Elevating loyalty through gamification

Elevating loyalty through gamification
By Nick Swami
Nick Swami
Director, Digital Experience
May 17, 2022
5 MIN. READ
As gamification rises in popularity, successful development and implementation are critical to gaining value for brands.
Gamification is part of the human experience. Even as toddlers, learning how to walk is gamified—beginning with walking to a parent, then a little further to the couch, and so on.

Most brands can benefit from leveraging gamification to connect with their audience because it taps into innately human ways of interacting. But there are many considerations with this approach, and many companies produce gamified experiences without gaining any real value from them. The ultimate opportunity for brands to get the most out of gamification is through strategic implementation.

Using gamification purposefully can evolve customer relationships from something strictly transactional to deeper, more meaningful connections and a shared sense of identity with their chosen brands. It's well known that the key to building customer loyalty is cultivating emotional connectedness. Still, many loyalty programs are based on shallow transactions that fail to develop more personal exchanges with their customers. Gamification can help fuel emotional connection by inducing positive feelings—in turn, this motivates members to keep coming back, deepens engagement, and ultimately drives participation.

How can your brand use gamified experiences to create emotional connection? It starts with ensuring that the game and the rewards are relevant and valuable to your customers.

Simple vs. robust: Which is right for your brand?

When building or redesigning your gamified loyalty program, you need to choose whether you want it to be simple or complex. The answer will depend on a variety of factors, including your program goals and the gamification maturity of your industry. There are benefits and downsides to both.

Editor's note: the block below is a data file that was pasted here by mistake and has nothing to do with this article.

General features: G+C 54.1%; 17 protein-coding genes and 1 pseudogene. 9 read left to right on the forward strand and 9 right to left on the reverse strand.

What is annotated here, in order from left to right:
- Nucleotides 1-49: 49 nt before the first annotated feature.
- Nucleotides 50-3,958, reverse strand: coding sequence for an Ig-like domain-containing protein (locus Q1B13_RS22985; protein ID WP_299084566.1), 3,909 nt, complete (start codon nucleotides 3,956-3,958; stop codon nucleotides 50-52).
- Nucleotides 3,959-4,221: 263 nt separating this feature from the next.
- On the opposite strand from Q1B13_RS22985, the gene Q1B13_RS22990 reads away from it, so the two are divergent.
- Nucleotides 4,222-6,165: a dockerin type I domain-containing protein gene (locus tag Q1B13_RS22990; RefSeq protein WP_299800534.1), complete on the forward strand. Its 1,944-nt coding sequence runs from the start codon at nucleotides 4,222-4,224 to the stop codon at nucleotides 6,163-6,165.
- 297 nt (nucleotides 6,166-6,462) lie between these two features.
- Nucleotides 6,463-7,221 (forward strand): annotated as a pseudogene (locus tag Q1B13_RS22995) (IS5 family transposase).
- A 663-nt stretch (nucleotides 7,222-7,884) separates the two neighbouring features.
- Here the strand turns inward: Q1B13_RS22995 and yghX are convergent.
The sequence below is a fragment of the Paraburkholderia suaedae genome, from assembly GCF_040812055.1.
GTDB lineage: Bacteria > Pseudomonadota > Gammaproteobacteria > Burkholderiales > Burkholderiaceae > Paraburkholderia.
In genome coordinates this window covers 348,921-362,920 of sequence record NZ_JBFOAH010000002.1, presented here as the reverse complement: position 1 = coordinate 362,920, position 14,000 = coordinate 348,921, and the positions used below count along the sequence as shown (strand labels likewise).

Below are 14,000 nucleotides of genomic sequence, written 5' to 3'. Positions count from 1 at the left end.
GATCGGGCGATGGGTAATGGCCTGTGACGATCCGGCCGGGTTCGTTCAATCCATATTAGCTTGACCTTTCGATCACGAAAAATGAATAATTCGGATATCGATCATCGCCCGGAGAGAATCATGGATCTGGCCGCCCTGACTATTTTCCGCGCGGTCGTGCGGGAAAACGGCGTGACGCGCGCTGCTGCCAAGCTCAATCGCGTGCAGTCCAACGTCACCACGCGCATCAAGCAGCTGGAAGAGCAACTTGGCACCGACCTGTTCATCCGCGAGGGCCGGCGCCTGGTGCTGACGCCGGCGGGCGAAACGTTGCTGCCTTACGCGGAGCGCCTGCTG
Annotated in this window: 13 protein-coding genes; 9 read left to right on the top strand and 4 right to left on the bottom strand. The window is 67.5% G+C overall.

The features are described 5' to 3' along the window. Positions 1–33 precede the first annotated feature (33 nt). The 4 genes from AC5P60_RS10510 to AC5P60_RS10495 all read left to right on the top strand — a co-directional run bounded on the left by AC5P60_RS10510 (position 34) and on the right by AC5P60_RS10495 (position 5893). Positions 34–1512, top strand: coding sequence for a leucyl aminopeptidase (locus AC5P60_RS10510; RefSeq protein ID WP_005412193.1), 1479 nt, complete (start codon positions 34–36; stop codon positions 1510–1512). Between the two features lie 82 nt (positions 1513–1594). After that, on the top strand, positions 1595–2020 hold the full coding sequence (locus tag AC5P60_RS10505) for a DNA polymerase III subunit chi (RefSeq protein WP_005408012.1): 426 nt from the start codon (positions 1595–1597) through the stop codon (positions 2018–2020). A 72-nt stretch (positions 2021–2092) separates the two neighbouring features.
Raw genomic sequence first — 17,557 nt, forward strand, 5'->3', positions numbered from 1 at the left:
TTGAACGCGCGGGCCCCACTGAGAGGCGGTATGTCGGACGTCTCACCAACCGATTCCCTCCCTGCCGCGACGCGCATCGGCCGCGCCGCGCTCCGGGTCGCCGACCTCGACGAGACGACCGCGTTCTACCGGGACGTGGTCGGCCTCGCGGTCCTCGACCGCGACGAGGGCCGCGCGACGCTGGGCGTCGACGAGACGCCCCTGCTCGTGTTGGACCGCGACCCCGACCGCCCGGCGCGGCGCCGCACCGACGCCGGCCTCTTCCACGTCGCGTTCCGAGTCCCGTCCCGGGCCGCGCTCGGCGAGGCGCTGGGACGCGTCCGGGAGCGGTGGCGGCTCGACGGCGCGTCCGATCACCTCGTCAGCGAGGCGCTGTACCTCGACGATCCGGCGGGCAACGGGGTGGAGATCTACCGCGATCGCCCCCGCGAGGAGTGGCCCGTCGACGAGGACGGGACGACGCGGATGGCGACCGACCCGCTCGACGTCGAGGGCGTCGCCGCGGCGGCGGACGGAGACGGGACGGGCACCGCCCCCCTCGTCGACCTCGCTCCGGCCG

With something easy to understand and play, there is more uptake in both the short-term and the long run. On the other hand, gamification is no longer a new idea—simple systems like tiers and points are abundant, potentially leaving you with a monotonous value proposition. But if there aren’t many players in your industry using gamification, something simple is a good starting point.

Using a variety of game mechanics can be novel, powering more participation in the short-term or until other brands copy you—and they will. If your goal is acquisition, you might want to try something new and different and therefore more complex. If your industry already implements loyalty programs that lean into more unique gamified experiences, something innovative and complex can differentiate you.

Whichever approach is best for your brand, the critical thing to remember is that your consumers should be able to understand your program, its mechanics, and the value they're getting from it within 30 seconds. Attention spans are too short and there is too much competition for anything more time consuming than that. Plus, if you can develop a program that is easy to grasp and participate in, but still delivers value to your customers, it shows that you know and understand them—a key loyalty driver. If your consumers don't feel like your program relates to them, they won’t engage with it no matter how fun, simple, complex, or creative it is.

Avoiding common pitfalls in implementation

At its core, gamification is a set of broken-down tasks with plentiful rewards that motivate people to perform larger tasks. Proper implementation requires brands to understand what those broken-down tasks are—the actions, events, milestones, and other factors necessary to push users towards larger objectives. The main gamification mistake companies make is to not incorporate tasks strategically—leaving you with initiatives that are half-baked or aimlessly floating—not aligned with broader organizational goals.